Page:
Read about some of the exciting things our alumni are doing with their degrees! Here are some selected profiles of former students.
Help keep the Anthropology Department informed of your whereabouts and successes after graduation… If you are an alum and would like to be highlighted here, please send an email to Elaine Gerber at: firstname.lastname@example.org.
Jamie Ancheta ’13
Jamie Ancheta was born and raised in Elizabeth, N.J. and attended Upper Academy, the honors high school for the Elizabeth Public School system. She attended Montclair State University from 2009 to 2013 and graduated with a Bachelor of Arts in Anthropology and minors in Archaeology and Geoscience. Following graduation she participated in Montclair State’s archaeological field school in East-Setauket Long Island and applied the skills she acquired in her undergrad career to a live setting.
At the conclusion of the field school she was accepted into Monmouth University’s Master of Art’s program for Anthropology. While at Monmouth she had the opportunity to manage the Archaeology lab that was processing historic artifacts from both New Jersey and Nevis in the Caribbean. During her time at Monmouth she was also the archaeological lab director for the 2014 field school in Cedar Bridge, N.J. and assisted as a Geographic Information Systems technician for Monmouth with a project involving her alma mater, Montclair State University. She also gained experience with the Cultural Resource Management firm Richard Grubb and Associates as an artifact technician. In the summer of 2014, she was the co-site director for a public archaeology program at the historic site of the Christoffel Vought House in Clinton, N.J.
Her Master’s thesis is entitled, “A Comparative Study of African American Identity Creation in Antebellum New Jersey,” in which she analyzed the structuralized racism and community progression of the 19th-century African American community of Fair Haven, N.J.
Now at 24 years old, she is working as a field and lab technician for Hunter Research, Inc., a historical consulting company that is based in Trenton, New Jersey.
Stephen Brighton, Associate Professor and Director of Undergraduate Studies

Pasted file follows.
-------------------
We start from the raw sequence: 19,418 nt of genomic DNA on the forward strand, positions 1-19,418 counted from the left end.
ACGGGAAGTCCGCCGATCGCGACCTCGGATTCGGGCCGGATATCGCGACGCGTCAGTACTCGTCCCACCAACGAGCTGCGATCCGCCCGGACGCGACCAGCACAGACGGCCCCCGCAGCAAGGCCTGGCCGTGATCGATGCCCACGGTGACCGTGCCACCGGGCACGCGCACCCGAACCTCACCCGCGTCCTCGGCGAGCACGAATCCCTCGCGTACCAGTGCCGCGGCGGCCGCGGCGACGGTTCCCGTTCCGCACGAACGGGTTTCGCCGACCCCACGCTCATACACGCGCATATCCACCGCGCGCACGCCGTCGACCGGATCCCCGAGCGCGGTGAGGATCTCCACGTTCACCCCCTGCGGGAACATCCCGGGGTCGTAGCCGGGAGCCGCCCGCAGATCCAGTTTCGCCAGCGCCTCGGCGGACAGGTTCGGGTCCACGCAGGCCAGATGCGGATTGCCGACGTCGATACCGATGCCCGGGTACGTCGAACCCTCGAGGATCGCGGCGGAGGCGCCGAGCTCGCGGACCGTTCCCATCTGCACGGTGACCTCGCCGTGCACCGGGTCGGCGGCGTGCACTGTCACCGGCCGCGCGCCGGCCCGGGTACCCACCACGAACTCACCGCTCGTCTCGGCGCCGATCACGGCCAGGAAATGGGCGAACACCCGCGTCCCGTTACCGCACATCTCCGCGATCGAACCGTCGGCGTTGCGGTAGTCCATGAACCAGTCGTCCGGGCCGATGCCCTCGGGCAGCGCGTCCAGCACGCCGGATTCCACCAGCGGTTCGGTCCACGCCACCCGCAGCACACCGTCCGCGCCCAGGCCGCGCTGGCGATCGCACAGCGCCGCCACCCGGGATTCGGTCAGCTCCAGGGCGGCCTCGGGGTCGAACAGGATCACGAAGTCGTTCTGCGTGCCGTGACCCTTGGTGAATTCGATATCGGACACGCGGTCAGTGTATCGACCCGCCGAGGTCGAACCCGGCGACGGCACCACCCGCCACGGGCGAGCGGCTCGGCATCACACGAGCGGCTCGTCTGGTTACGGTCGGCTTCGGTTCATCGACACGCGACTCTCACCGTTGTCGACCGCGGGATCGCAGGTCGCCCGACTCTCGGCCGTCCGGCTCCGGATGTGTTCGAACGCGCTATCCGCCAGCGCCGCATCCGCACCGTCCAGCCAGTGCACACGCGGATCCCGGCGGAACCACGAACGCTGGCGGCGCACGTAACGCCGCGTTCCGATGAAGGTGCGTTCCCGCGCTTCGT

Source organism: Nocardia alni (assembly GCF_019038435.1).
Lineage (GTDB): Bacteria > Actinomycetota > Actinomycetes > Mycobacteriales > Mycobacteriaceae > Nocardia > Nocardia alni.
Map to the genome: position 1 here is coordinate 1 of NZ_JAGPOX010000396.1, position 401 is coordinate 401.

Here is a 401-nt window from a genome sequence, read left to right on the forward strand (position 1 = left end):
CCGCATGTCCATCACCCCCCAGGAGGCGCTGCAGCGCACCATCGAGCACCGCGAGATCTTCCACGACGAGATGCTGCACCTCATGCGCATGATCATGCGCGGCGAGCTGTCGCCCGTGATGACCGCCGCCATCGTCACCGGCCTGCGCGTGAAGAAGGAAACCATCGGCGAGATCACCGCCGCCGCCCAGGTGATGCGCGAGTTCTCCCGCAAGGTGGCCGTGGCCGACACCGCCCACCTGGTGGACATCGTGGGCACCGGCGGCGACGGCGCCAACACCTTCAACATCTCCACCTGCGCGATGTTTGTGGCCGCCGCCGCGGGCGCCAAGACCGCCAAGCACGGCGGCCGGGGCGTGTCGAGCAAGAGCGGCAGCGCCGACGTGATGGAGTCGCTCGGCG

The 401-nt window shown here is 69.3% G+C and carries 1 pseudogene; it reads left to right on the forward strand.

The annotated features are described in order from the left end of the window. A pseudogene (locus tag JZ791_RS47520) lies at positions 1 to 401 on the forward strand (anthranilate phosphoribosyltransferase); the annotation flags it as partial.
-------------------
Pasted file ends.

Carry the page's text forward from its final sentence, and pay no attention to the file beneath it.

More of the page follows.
Associate Professor Stephen Brighton joined the University of Maryland Department of Anthropology in 2005, and organizes an archaeological field school each summer in rural Ireland. He completed a B.A. in Anthropology at Montclair State University, New Jersey, in 1992, and received his Ph.D. from Boston University in 2005. His dissertation, An Historical Archaeology of the Irish Proletarian Diaspora: The Material Manifestations of Irish Identity in America, 1850-1910, is an anthropologically based study on the transnational history and historical archaeology of pre-Famine rural Ireland and Irish immigrant and Irish-American communities in New York City and Paterson, New Jersey. For more information about him, or the field school in rural Ireland, see http://anth.umd.edu/facultyprofile/Brighton/Stephen
Following graduation in 2006 (BA Anthropology, Archaeology), Jonathan Hanna worked in Cultural Resource Management for a variety of firms throughout NJ, NY, PA, MD, and TX- including the World Trade Center Forensic Recovery led by the NYC Office of Chief Medical Examiner from 2007-2008. He then worked in the Department of Membership and Development at the American Museum of Natural History, managing the membership database and hoping in vain to land a job in the Anthropology division. Married in 2008, he and his wife (Stephanie Morano, also Montclair, 2006- Industrial Design) have been serving as Peace Corps Volunteers on the island of Grenada in the Eastern Caribbean since 2010. Jon taught computers at a primary school and ran an archaeology camp for local kids during the summer. Upon his return in 2013, he began a PhD program, focusing on Caribbean archaeology, at Penn State University. He credits Montclair for igniting his interest in Anthropology and for providing a solid foundation in the four sub-disciplines. You can read more about him here.